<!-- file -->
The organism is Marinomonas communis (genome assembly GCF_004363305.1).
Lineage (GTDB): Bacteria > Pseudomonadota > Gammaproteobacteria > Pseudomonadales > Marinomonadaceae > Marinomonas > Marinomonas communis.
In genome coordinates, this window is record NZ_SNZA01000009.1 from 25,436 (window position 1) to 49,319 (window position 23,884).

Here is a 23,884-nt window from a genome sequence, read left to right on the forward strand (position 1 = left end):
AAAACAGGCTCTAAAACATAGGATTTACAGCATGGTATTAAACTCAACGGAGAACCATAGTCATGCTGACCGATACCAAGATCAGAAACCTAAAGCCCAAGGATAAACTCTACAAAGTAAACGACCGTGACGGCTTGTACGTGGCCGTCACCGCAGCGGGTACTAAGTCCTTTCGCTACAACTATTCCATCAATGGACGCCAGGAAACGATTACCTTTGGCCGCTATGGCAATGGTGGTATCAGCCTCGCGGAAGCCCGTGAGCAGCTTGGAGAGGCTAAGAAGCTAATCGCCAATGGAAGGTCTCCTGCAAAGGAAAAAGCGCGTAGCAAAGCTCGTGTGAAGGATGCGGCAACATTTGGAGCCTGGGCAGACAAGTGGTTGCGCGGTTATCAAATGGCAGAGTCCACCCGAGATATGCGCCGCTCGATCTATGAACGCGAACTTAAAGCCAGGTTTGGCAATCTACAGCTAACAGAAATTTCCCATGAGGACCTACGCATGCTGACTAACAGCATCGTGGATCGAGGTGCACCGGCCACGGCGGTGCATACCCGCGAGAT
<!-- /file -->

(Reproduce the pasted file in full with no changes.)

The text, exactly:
The organism is Marinomonas communis (genome assembly GCF_004363305.1).
Lineage (GTDB): Bacteria > Pseudomonadota > Gammaproteobacteria > Pseudomonadales > Marinomonadaceae > Marinomonas > Marinomonas communis.
In genome coordinates, this window is record NZ_SNZA01000009.1 from 25,436 (window position 1) to 49,319 (window position 23,884).

Here is a 23,884-nt window from a genome sequence, read left to right on the forward strand (position 1 = left end):
AAAACAGGCTCTAAAACATAGGATTTACAGCATGGTATTAAACTCAACGGAGAACCATAGTCATGCTGACCGATACCAAGATCAGAAACCTAAAGCCCAAGGATAAACTCTACAAAGTAAACGACCGTGACGGCTTGTACGTGGCCGTCACCGCAGCGGGTACTAAGTCCTTTCGCTACAACTATTCCATCAATGGACGCCAGGAAACGATTACCTTTGGCCGCTATGGCAATGGTGGTATCAGCCTCGCGGAAGCCCGTGAGCAGCTTGGAGAGGCTAAGAAGCTAATCGCCAATGGAAGGTCTCCTGCAAAGGAAAAAGCGCGTAGCAAAGCTCGTGTGAAGGATGCGGCAACATTTGGAGCCTGGGCAGACAAGTGGTTGCGCGGTTATCAAATGGCAGAGTCCACCCGAGATATGCGCCGCTCGATCTATGAACGCGAACTTAAAGCCAGGTTTGGCAATCTACAGCTAACAGAAATTTCCCATGAGGACCTACGCATGCTGACTAACAGCATCGTGGATCGAGGTGCACCGGCCACGGCGGTGCATACCCGCGAGAT